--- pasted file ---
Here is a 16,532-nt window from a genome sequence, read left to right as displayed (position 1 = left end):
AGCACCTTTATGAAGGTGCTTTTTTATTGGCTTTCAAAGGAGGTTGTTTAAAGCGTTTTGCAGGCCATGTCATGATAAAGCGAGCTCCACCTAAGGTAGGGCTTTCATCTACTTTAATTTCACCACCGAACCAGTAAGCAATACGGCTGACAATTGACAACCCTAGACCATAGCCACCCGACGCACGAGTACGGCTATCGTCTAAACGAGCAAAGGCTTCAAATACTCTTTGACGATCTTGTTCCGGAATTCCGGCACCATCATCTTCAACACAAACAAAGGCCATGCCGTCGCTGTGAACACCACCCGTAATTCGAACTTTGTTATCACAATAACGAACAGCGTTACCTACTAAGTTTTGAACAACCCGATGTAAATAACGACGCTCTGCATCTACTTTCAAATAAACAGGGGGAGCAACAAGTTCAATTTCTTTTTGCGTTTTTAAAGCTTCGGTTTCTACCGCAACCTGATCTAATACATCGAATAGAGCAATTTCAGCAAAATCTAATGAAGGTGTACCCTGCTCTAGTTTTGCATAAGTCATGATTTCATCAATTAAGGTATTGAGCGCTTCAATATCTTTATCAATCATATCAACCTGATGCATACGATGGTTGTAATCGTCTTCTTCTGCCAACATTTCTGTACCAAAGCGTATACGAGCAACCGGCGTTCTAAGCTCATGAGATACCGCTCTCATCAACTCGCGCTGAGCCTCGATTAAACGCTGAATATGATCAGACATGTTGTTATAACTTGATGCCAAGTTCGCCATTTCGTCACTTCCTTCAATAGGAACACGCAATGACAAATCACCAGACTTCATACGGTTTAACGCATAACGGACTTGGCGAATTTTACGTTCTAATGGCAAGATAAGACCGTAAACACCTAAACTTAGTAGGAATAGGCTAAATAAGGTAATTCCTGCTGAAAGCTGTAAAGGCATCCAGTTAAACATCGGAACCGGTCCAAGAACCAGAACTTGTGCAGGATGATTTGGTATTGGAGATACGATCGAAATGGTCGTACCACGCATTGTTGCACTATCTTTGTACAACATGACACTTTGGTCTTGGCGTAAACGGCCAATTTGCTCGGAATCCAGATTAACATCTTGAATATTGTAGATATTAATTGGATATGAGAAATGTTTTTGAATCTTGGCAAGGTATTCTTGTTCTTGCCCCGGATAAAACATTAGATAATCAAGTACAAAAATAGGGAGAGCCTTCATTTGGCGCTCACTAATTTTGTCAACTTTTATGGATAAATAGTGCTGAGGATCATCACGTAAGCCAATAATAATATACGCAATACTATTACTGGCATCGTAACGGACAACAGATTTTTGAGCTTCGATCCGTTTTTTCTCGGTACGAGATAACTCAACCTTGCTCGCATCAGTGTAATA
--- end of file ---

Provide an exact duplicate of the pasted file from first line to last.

Here is a 16,532-nt window from a genome sequence, read left to right as displayed (position 1 = left end):
AGCACCTTTATGAAGGTGCTTTTTTATTGGCTTTCAAAGGAGGTTGTTTAAAGCGTTTTGCAGGCCATGTCATGATAAAGCGAGCTCCACCTAAGGTAGGGCTTTCATCTACTTTAATTTCACCACCGAACCAGTAAGCAATACGGCTGACAATTGACAACCCTAGACCATAGCCACCCGACGCACGAGTACGGCTATCGTCTAAACGAGCAAAGGCTTCAAATACTCTTTGACGATCTTGTTCCGGAATTCCGGCACCATCATCTTCAACACAAACAAAGGCCATGCCGTCGCTGTGAACACCACCCGTAATTCGAACTTTGTTATCACAATAACGAACAGCGTTACCTACTAAGTTTTGAACAACCCGATGTAAATAACGACGCTCTGCATCTACTTTCAAATAAACAGGGGGAGCAACAAGTTCAATTTCTTTTTGCGTTTTTAAAGCTTCGGTTTCTACCGCAACCTGATCTAATACATCGAATAGAGCAATTTCAGCAAAATCTAATGAAGGTGTACCCTGCTCTAGTTTTGCATAAGTCATGATTTCATCAATTAAGGTATTGAGCGCTTCAATATCTTTATCAATCATATCAACCTGATGCATACGATGGTTGTAATCGTCTTCTTCTGCCAACATTTCTGTACCAAAGCGTATACGAGCAACCGGCGTTCTAAGCTCATGAGATACCGCTCTCATCAACTCGCGCTGAGCCTCGATTAAACGCTGAATATGATCAGACATGTTGTTATAACTTGATGCCAAGTTCGCCATTTCGTCACTTCCTTCAATAGGAACACGCAATGACAAATCACCAGACTTCATACGGTTTAACGCATAACGGACTTGGCGAATTTTACGTTCTAATGGCAAGATAAGACCGTAAACACCTAAACTTAGTAGGAATAGGCTAAATAAGGTAATTCCTGCTGAAAGCTGTAAAGGCATCCAGTTAAACATCGGAACCGGTCCAAGAACCAGAACTTGTGCAGGATGATTTGGTATTGGAGATACGATCGAAATGGTCGTACCACGCATTGTTGCACTATCTTTGTACAACATGACACTTTGGTCTTGGCGTAAACGGCCAATTTGCTCGGAATCCAGATTAACATCTTGAATATTGTAGATATTAATTGGATATGAGAAATGTTTTTGAATCTTGGCAAGGTATTCTTGTTCTTGCCCCGGATAAAACATTAGATAATCAAGTACAAAAATAGGGAGAGCCTTCATTTGGCGCTCACTAATTTTGTCAACTTTTATGGATAAATAGTGCTGAGGATCATCACGTAAGCCAATAATAATATACGCAATACTATTACTGGCATCGTAACGGACAACAGATTTTTGAGCTTCGATCCGTTTTTTCTCGGTACGAGATAACTCAACCTTGCTCGCATCAGTGTAATA